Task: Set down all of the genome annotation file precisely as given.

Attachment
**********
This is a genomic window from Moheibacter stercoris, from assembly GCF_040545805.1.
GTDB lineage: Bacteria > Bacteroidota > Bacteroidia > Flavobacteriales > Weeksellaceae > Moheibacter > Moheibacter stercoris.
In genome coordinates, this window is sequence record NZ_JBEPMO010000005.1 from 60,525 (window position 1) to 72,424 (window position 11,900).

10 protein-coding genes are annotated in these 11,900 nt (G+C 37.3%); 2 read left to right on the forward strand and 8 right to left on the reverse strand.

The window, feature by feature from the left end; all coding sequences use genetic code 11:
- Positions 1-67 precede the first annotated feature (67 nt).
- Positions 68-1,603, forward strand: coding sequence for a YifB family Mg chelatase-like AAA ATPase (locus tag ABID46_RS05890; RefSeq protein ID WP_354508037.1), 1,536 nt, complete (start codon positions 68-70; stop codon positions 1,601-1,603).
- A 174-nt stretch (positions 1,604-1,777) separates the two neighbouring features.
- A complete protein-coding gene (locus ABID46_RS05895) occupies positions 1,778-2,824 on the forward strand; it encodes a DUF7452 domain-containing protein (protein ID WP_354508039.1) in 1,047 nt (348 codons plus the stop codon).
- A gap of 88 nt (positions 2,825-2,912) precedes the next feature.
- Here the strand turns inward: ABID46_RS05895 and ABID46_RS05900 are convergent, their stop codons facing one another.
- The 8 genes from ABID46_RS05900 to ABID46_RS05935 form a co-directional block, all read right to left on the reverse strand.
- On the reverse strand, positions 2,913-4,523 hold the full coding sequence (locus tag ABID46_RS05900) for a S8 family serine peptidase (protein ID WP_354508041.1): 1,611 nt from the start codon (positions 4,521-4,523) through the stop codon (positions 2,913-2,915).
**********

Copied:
This is a genomic window from Moheibacter stercoris, from assembly GCF_040545805.1.
GTDB lineage: Bacteria > Bacteroidota > Bacteroidia > Flavobacteriales > Weeksellaceae > Moheibacter > Moheibacter stercoris.
In genome coordinates, this window is sequence record NZ_JBEPMO010000005.1 from 60,525 (window position 1) to 72,424 (window position 11,900).

10 protein-coding genes are annotated in these 11,900 nt (G+C 37.3%); 2 read left to right on the forward strand and 8 right to left on the reverse strand.

The window, feature by feature from the left end; all coding sequences use genetic code 11:
- Positions 1-67 precede the first annotated feature (67 nt).
- Positions 68-1,603, forward strand: coding sequence for a YifB family Mg chelatase-like AAA ATPase (locus tag ABID46_RS05890; RefSeq protein ID WP_354508037.1), 1,536 nt, complete (start codon positions 68-70; stop codon positions 1,601-1,603).
- A 174-nt stretch (positions 1,604-1,777) separates the two neighbouring features.
- A complete protein-coding gene (locus ABID46_RS05895) occupies positions 1,778-2,824 on the forward strand; it encodes a DUF7452 domain-containing protein (protein ID WP_354508039.1) in 1,047 nt (348 codons plus the stop codon).
- A gap of 88 nt (positions 2,825-2,912) precedes the next feature.
- Here the strand turns inward: ABID46_RS05895 and ABID46_RS05900 are convergent, their stop codons facing one another.
- The 8 genes from ABID46_RS05900 to ABID46_RS05935 form a co-directional block, all read right to left on the reverse strand.
- On the reverse strand, positions 2,913-4,523 hold the full coding sequence (locus tag ABID46_RS05900) for a S8 family serine peptidase (protein ID WP_354508041.1): 1,611 nt from the start codon (positions 4,521-4,523) through the stop codon (positions 2,913-2,915).